The Supreme Court of British Columbia accepted a “plan of compromise” between bankrupt Angiotech Pharmaceuticals Inc. (OTC:ANPI) and its creditors.
The plan will wipe out the company’s existing shareholders, apart from a group connected with its 2006 acquisition of Quill Medical Inc., and eliminate $250 million in debt under Canada’s Companies’ Creditors Arrangement Act.
The deal also calls for holders of some of Angiotech’s debt to receive stock in exchange for their notes. The company also lined up a $25 million line of credit with Wells Fargo Capital Finance LLC to continue operations during the bankruptcy period.
At a meeting slated for April 4, creditors will be able to vote on the bankruptcy plan, and if approved, Angiotech and its subsidiaries intend to seek court sanctioning of the plan, according to the company.
The company hitched its wagon to Boston Scientific Corp. (NYSE:BSX) and its Taxus drug-eluting stent, but Taxus sales have plunged in recent years as competitors’ more-recent DES models, such as Abbott Laboratories’ (NYSE:ABT) Xience V, have gained market share. Angiotech’s royalties from sales of the Taxus stent (for which Angiotech makes the paclitaxel coating) were down 56 percent during the third quarter, the company said.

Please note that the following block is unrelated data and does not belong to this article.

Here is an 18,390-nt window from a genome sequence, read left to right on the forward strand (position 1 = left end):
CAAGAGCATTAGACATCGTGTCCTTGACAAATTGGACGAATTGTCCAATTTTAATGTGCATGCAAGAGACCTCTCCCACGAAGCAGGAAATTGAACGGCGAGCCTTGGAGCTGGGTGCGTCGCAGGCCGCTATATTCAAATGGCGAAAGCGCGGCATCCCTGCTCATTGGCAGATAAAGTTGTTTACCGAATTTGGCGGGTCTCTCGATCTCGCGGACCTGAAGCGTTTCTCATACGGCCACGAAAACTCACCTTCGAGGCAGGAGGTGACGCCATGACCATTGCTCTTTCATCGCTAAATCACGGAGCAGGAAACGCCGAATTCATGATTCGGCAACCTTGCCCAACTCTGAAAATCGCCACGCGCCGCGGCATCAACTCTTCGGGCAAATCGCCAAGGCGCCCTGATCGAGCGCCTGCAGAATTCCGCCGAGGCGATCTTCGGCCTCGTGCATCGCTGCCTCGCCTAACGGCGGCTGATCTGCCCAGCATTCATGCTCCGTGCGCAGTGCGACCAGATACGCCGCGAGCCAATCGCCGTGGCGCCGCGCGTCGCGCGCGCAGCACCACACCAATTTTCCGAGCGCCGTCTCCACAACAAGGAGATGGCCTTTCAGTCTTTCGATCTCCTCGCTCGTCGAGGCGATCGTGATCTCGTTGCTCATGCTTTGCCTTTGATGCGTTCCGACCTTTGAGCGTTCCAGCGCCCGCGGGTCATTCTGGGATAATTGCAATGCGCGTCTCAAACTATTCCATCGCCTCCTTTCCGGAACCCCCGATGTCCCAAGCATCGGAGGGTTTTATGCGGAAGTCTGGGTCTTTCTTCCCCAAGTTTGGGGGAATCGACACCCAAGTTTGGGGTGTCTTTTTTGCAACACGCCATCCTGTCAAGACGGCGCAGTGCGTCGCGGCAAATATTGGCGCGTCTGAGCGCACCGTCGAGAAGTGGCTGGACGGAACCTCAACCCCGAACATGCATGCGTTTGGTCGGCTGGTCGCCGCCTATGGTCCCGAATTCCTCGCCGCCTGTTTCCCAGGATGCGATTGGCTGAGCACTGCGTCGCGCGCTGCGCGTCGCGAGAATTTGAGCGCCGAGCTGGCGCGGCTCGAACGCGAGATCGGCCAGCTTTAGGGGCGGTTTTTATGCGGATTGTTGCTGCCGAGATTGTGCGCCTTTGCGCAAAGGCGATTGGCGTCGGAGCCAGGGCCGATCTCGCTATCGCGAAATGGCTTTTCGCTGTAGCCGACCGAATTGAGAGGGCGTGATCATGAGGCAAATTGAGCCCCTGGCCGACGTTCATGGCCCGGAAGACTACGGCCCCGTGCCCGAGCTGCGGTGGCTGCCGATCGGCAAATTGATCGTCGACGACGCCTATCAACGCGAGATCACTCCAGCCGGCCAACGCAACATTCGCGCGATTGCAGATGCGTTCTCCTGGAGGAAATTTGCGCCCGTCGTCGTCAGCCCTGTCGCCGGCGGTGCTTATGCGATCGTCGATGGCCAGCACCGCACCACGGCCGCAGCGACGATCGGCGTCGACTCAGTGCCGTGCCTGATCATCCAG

The bankruptcy plan also contains $6 million to settle a lawsuit filed by a group representing former shareholders of Angiotech acquisition Quill Medical Inc., filed last October.
QSR Holdings Inc. alleged that Angiotech concealed damaging information about the sales performance of a Quill product prior to Angiotech’s acquisition of the company and acted to deliberately reduce future milestone-related payments to QSR. QSR contended that Quill would not have inked the 2006 merger agreement if it had known about $2.4 million worth of returned Quill wound closure products, according to court documents. At the time of the merger, Angiotech subsidiary Surgical Specialties Corp. had a distribution agreement with Quill, and allegedly hid the returned product in a warehouse.